20 YRS AGO: Raw shows signs of life in Monday Night War with Nitro, analysis of whether the WWF could sustain momentum

By Wade Keller , PWTorch editor

Raw is War

SPOTLIGHTED PODCAST ALERT (YOUR ARTICLE BEGINS A FEW INCHES DOWN)...

 

20 Years Ago this week, the PWTorch Newsletter #439 (cover-dated May 10, 1997) cover story detailed the growth in Monday Night Raw ratings, and a real sign of a potential comeback against the dominant WCW Nitro. The following is that cover story.

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ORIGINAL HEADLINE

Raw posts big ratings — can they be sustained?

WWF has a better chance this year than last year to keep viewers who sample Raw during May

The WWF finally broke the 3.0 ratings barrier for the Apr. 28 and May 5 editions of Raw is War thanks to the shift in timeslot for Nitro. With Nitro being moved an hour earlier and shortened to one hour in length, it dropped to respectable 2.7 and 2.6 ratings (5.1 shares) the last two Mondays. Raw drew 3.4 ratings (5.2 shares) each week. WCW drew essentially the same percentage of the audience watching TV at the time (i.e. “shares”) as Raw, despite being at a totally new timeslot. Because the shows are not head-to-head, it doesn’t count on the scorecard as a win for Raw, so Nitro’s 42 week winning streak won’t be on the line again until May 26, after TNT’s Monday coverage of the NBA playoffs is over. Raw beat the NBA ratings both weeks. The NBA games drew 3.1 ratings on Apr. 28 and May 5.

The overall wrestling audience hovered between 5.0 and 6.0 for combined ratings. That was Raw’s pool of fans to draw from. Of Nitro’s usual 3.0-3.5 rating, Raw is drawing about 35 percent of those viewers to its show. It is those viewers it needs to win over in order to close the gap between Raw and Nitro come May 26 when they return to head-to-head competition.

Unless in the next two weeks the WWF can build on the 3.4 rating they drew the last two weeks, they will almost assuredly go back to losing to Nitro. Nitro, with head-to-head competition, was drawing 3.4 or higher ratings most weeks. Without competition from Nitro, Raw is not topping 3.4. Inevitably a certain percentage of viewers who are tuning in to Raw now are only doing so because Nitro isn’t on the air. For the WWF to close the gap to a virtual tie, they would need half of the Nitro loyalists who are new Raw viewers to remain loyal to Raw even when Nitro returns to its usual timeslot. That would up Raw’s rating near 3.0, which would also drop Nitro’s average rating to 3.0. If Raw fails to hook at least half of those new viewers, Nitro will keep their winning streak alive — at least in the short run. If the WWF produces compelling TV enough weeks in a row, they may be able to add viewers to the pie that both shows share and thus increase its audience on its own.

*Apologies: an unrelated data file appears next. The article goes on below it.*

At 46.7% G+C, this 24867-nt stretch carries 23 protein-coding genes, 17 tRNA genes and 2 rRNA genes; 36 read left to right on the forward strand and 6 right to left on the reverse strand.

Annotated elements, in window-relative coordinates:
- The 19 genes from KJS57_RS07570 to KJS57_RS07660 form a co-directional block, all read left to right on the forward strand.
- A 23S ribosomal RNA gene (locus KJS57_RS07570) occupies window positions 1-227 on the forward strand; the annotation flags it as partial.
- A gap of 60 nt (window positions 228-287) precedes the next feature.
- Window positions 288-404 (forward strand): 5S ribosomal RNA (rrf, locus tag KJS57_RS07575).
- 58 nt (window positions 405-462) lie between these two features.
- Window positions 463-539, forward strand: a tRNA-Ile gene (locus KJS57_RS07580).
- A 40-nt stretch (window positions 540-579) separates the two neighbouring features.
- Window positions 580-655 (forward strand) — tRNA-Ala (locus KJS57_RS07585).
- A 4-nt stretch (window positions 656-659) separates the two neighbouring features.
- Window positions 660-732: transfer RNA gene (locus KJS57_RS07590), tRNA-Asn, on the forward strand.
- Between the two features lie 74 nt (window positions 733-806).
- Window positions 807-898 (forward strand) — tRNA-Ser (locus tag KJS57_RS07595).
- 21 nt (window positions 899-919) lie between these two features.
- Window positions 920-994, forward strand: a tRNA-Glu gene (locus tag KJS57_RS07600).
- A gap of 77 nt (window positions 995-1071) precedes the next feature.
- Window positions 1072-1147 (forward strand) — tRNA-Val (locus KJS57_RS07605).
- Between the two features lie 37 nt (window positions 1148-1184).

It is not a foregone conclusion that Nitro will return to domination of Raw as many assume. Last year Raw averaged a 3.7 in the four weeks it went up against the NBA instead of WCW. Nitro, meanwhile, dropped to a 2.2. Afterward, the 1.5 gap immediately disappeared and Nitro began its Monday night domination over Raw. That ratings domination, though, was launched by the blockbuster debuts of Scott Hall and Kevin Nash, followed by the Hulk Hogan heel turn and the forwarding of the Sting storyline. As hot as WCW’s angles are, there isn’t anything in waiting (not even the debut of Curt Hennig or the appearance of Dennis Rodman) that could match the impact of the debut of the Outsiders and the formation of the NWO. Without that, and with the WWF showing signs of momentum with the new Hart Foundation, the WWF is in a better position to compete in June this year than last year.

Last year during May the ratings declined for Raw as the month went on, in part because the NBA games grew more important as the playoffs progressed. If a Chicago Bulls playoff game goes up against Raw, Raw will probably lose the ratings battle that week since Chicago’s playoff game against the Washington Bullets last week broke the 5.0 barrier for an NBA game, setting a record for the NBA on TNT.

The replay numbers for Nitro the last two weeks, when added to the live broadcast, put Nitro ahead of Raw on overall ratings points garnered each night. The Apr. 28 replay drew a 1.0 rating (beginning after Midnight) and the May 5 replay drew a 1.7 rating (at 11 p.m. ET).

The WWF can find encouragement that the audience for Raw essentially grew steadily throughout the Apr. 28 show, beginning at 3.1 and growing to 3.2, 3.5, 3.4, 3.5, 3.6, 3.5, and 3.7. The quarter hour ratings for May 5 were a bit more scattered (see “TV Reviews,” pg. 3), but at least began with a 3.1 and ended with a 3.6. On Apr. 28, Nitro kept viewers tuned in — it began with a 2.4 and grew to 2.5, 2.7, and 3.1. May 5 they began with a 2.1 and ended with a 3.0, again showing signs of growth during the program.


Read this entire newsletter if you’re a VIP member by CLICKING HERE.

PWTorch VIP members have access to over 1,500 back issues of the Pro Wrestling Torch Newsletter (a  mix of PDF & Text versions) dating back to the late 1980s detailing the biggest stories in pro wrestling, reports on every Raw and every Nitro and every PPV, hard-hitting editorials, exclusive Torch Talk interview transcripts, backstage insider tidbits, and much more. GO VIP HERE.


NOW CHECK OUT THE PREVIOUS FLASHBACK ARTICLE: 10 YRS AGO: WWE Live Event Report – Binghampton, N.Y. with Punk, Batista, Kendrick, RVD, Kane, Kennedy, Boogeyman

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